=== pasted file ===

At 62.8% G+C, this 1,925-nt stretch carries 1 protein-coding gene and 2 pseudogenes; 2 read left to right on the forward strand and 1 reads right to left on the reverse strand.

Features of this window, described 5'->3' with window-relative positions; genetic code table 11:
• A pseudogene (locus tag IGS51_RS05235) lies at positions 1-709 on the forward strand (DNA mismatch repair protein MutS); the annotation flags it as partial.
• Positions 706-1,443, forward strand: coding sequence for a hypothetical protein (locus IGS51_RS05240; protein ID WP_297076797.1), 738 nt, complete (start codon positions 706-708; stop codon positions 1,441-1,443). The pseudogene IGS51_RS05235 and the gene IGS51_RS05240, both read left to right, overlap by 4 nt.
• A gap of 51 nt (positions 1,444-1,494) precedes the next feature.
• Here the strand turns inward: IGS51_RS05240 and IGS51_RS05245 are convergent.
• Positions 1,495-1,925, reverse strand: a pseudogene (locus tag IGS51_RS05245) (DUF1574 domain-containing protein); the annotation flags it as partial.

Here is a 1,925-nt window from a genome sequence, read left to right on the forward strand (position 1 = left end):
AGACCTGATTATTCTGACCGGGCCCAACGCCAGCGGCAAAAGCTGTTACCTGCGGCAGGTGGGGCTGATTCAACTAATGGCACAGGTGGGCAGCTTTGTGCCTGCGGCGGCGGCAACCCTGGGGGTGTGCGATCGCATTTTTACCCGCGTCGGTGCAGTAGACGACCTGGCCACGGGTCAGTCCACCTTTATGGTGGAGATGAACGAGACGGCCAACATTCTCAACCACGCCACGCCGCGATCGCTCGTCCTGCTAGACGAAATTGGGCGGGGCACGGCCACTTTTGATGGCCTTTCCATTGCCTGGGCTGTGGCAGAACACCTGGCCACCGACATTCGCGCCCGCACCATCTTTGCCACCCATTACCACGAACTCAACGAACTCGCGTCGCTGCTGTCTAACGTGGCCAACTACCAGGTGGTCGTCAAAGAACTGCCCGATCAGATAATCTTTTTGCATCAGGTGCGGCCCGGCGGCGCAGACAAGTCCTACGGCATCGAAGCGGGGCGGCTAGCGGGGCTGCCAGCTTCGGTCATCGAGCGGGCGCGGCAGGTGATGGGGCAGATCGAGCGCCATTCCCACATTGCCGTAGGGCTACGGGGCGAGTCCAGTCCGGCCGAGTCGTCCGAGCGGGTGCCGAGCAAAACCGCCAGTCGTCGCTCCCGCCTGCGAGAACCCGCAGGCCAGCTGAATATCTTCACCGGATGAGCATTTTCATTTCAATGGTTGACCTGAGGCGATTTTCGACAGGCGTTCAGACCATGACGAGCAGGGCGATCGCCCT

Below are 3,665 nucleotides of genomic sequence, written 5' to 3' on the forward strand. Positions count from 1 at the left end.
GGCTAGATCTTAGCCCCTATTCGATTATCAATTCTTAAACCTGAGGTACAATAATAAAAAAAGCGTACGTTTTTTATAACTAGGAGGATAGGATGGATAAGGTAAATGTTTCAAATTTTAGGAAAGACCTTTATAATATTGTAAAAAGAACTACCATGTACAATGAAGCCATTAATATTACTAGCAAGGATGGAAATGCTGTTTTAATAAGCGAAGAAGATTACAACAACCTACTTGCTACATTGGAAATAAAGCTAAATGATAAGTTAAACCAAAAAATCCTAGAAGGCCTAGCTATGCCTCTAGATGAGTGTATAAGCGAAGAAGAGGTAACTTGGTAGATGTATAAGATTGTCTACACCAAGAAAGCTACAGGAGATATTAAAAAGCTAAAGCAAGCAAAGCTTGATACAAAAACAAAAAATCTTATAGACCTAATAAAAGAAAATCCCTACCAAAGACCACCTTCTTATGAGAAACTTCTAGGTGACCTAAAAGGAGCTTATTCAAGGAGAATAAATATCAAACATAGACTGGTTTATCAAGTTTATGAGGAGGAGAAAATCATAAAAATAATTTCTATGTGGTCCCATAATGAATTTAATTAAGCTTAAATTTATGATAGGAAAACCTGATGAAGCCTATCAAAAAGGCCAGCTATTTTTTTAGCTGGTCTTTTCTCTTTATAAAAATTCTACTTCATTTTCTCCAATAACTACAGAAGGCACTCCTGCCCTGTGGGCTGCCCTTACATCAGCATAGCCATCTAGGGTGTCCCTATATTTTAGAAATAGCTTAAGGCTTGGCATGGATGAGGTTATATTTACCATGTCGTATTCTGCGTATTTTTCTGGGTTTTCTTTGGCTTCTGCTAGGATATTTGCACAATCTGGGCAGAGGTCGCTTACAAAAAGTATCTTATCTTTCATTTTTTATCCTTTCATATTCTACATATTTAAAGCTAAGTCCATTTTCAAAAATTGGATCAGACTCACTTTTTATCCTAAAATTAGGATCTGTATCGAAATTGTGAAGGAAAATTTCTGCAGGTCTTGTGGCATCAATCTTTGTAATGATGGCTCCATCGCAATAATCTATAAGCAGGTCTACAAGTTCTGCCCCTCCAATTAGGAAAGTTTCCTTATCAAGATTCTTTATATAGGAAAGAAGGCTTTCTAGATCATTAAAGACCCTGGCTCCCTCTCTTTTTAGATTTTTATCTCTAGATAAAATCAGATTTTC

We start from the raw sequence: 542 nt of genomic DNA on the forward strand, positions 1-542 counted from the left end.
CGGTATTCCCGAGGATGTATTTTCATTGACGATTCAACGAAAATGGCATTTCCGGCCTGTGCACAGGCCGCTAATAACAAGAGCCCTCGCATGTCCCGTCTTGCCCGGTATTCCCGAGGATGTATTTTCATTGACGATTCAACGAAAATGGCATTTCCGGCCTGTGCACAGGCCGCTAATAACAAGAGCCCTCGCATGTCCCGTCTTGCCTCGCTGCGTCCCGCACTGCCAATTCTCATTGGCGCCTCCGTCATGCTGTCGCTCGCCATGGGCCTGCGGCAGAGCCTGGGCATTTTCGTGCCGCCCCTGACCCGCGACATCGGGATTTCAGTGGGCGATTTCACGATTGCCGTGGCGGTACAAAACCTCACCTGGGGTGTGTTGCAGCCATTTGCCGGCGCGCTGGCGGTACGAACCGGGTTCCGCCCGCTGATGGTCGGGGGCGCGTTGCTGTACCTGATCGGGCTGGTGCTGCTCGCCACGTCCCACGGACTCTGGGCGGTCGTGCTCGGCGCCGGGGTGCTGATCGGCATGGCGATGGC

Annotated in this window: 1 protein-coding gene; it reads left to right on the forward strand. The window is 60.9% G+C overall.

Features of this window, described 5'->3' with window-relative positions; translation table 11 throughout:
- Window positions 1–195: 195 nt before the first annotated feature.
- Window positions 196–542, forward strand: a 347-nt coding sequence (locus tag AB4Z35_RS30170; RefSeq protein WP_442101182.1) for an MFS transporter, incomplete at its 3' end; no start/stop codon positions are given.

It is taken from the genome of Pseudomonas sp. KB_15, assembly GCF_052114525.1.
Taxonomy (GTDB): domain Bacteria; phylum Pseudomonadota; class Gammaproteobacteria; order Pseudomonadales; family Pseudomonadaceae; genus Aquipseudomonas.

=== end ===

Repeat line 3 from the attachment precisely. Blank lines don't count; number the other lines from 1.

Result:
• A pseudogene (locus tag IGS51_RS05235) lies at positions 1-709 on the forward strand (DNA mismatch repair protein MutS); the annotation flags it as partial.